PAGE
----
Why Fishing is Good for the Soul

This is one of my favorite pictures of my son, Jon, at 9 years old (He is in his 30s now). We won a night bass fishing tournament together at Lay Lake, Alabama.

Most people who know my brother Jim and me think of us in our business attire, doing work for Sain Associates. We love this work, but one of the things we do to get our minds off work is to go to the lake or go fishing.

No matter how much you love your job, I think it’s important to have something that gets you away to relax and refresh. If you work all the time, you’ll burn out, but getting away helps you stay excited and prepared for your work.

For me, getting away means fishing. It’s something I’ve done since I was a child. Jim and I had a difficult childhood, but our release was when we fished with our uncle every Saturday.  My aunt always said she was a widow on Saturdays.

As I got older and started a family of my own, I kept the tradition alive with my son. I started taking him bass fishing with me and the Hunter Street Baptist Church Master’s Bass Club when he was nine years old. Even though most of the time he’d be sleeping in the bottom of the boat while I was fishing, it was still fun because we were spending time together.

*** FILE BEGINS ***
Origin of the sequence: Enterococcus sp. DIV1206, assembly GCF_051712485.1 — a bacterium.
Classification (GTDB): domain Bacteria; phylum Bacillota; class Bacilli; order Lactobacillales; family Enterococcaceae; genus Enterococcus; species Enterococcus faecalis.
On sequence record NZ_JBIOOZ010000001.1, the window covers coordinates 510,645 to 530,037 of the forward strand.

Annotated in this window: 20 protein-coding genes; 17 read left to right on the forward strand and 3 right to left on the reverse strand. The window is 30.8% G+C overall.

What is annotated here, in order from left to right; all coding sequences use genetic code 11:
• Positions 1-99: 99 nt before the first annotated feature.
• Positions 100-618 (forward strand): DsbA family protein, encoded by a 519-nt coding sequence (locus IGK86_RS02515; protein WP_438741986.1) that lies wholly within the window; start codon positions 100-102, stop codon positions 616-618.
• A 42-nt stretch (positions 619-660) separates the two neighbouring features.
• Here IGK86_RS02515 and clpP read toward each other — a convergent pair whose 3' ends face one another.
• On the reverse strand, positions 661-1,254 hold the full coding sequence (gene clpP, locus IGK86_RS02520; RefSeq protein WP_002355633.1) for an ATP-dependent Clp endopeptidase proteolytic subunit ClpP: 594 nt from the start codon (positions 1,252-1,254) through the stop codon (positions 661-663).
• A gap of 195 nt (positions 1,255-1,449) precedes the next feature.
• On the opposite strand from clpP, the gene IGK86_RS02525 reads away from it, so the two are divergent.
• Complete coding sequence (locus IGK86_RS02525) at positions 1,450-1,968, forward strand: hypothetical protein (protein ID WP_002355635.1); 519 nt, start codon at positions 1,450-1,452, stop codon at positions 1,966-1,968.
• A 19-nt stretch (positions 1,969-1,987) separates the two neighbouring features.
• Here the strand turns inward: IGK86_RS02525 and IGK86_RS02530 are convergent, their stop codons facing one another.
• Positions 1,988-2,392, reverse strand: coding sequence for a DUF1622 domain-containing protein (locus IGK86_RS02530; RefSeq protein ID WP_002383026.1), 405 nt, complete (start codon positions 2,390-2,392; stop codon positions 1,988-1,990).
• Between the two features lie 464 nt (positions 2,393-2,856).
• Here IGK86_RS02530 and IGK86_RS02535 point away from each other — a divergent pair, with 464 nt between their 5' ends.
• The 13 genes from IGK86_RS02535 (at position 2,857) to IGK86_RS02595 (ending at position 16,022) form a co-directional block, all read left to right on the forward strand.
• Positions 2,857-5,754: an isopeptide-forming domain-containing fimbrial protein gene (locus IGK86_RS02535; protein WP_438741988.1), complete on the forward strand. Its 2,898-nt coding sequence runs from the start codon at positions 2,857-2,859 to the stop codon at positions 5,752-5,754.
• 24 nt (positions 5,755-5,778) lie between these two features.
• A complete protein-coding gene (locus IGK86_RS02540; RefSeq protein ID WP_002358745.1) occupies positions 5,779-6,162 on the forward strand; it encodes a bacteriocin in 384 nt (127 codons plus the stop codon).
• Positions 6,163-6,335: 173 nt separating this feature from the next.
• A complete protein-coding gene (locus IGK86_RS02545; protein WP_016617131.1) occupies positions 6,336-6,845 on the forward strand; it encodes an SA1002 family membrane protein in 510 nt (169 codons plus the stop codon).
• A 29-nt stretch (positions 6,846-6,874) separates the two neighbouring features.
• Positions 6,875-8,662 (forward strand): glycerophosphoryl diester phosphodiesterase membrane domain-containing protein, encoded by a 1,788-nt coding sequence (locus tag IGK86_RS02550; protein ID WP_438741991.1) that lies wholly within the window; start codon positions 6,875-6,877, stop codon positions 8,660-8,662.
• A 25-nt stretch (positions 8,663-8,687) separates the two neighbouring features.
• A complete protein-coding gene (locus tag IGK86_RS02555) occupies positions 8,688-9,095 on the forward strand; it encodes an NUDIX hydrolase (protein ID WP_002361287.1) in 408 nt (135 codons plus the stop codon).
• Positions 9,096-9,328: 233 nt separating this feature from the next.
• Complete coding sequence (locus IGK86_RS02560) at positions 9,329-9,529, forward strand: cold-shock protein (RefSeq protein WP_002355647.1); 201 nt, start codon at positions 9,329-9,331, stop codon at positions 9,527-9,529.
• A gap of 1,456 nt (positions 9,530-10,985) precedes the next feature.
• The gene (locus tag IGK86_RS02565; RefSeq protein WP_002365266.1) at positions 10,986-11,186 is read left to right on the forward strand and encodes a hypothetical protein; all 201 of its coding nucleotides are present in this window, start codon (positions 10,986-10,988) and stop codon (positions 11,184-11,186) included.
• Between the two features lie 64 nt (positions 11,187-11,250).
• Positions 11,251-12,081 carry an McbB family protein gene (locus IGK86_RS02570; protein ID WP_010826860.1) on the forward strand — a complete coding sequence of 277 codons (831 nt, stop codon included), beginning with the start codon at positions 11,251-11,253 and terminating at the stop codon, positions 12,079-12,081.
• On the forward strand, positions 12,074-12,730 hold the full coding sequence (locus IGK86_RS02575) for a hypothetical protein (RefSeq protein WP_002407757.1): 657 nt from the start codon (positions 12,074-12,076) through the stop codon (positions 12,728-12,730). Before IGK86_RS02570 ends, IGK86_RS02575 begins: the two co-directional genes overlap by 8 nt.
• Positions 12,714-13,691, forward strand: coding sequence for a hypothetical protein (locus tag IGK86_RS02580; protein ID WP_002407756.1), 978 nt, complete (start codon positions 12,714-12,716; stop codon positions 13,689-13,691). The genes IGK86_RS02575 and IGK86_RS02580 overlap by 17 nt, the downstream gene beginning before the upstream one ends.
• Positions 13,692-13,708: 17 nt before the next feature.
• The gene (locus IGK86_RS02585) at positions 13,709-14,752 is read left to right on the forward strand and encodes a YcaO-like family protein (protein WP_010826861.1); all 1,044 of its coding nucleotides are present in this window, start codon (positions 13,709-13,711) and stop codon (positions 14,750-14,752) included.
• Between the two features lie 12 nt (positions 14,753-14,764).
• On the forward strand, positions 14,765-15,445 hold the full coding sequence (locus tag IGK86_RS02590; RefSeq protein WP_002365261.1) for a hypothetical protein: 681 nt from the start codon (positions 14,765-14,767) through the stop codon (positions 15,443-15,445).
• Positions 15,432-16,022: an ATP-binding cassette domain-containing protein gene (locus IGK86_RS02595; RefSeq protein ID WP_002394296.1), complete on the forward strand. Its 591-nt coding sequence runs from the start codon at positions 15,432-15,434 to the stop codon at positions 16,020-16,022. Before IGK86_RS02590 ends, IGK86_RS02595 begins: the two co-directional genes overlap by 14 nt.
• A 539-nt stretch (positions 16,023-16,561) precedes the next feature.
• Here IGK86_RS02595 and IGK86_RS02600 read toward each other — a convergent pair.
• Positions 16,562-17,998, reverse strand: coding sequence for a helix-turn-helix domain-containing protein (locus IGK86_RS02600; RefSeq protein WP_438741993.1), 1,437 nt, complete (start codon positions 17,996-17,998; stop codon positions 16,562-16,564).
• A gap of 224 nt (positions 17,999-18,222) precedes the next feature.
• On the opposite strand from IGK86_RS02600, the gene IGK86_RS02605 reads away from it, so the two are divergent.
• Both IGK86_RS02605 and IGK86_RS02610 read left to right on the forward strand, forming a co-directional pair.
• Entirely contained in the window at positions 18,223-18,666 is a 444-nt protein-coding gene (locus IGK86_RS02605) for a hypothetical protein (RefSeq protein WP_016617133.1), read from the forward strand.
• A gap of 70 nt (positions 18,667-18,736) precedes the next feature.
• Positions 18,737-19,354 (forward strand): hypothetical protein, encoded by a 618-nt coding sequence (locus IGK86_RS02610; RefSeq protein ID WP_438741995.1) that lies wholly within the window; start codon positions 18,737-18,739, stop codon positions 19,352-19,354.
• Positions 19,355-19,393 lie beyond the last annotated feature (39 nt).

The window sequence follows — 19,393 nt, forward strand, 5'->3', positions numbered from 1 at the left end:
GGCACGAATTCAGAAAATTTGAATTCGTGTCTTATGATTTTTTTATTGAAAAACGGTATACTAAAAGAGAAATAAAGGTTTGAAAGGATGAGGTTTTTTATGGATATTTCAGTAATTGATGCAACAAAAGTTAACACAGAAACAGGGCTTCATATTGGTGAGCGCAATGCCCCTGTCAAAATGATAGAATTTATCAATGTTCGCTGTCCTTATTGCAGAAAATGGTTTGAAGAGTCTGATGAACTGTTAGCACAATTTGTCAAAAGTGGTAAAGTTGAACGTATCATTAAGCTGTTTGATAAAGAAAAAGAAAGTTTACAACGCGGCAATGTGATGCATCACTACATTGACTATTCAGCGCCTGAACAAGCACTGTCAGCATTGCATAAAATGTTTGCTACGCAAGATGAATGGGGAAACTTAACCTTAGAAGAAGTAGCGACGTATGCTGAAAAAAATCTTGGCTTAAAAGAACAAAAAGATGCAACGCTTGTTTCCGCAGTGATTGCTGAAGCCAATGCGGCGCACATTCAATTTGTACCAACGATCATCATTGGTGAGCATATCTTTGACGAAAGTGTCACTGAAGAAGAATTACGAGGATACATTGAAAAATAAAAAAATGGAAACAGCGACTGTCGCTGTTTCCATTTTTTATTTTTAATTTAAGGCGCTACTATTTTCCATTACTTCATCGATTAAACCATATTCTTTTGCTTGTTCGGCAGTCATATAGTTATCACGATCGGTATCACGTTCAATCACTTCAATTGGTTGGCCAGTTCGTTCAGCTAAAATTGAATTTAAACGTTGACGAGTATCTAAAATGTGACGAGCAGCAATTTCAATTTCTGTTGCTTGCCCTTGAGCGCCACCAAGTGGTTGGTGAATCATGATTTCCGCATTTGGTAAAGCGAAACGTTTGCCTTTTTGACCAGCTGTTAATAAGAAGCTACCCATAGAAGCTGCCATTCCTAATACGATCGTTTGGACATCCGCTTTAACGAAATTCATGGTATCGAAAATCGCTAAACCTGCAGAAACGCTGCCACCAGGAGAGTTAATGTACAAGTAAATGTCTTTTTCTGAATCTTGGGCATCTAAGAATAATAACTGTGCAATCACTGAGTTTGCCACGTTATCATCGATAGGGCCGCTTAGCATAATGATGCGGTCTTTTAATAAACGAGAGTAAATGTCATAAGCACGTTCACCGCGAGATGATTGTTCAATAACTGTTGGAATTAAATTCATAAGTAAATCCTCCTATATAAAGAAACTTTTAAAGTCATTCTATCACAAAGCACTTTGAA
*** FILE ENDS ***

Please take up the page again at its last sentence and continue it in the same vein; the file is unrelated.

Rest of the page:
I don’t think about anything else when I’m fishing. As much as I love work, I don’t think about it. That balance really helps me. It also teaches me patience since as any fisherman knows, the fish don’t come when you call them. But I don’t have to catch any fish to have fun. It’s about just being out there and enjoying God’s creation.

I also find it’s a great way to get to know friends or clients better. There are a lot of similarities between fishing and golf. If you get somebody on the golf course or in the boat, you can spend time with them and get to know them without worrying or talking about business.  The time together helps build deeper relationships that are very important.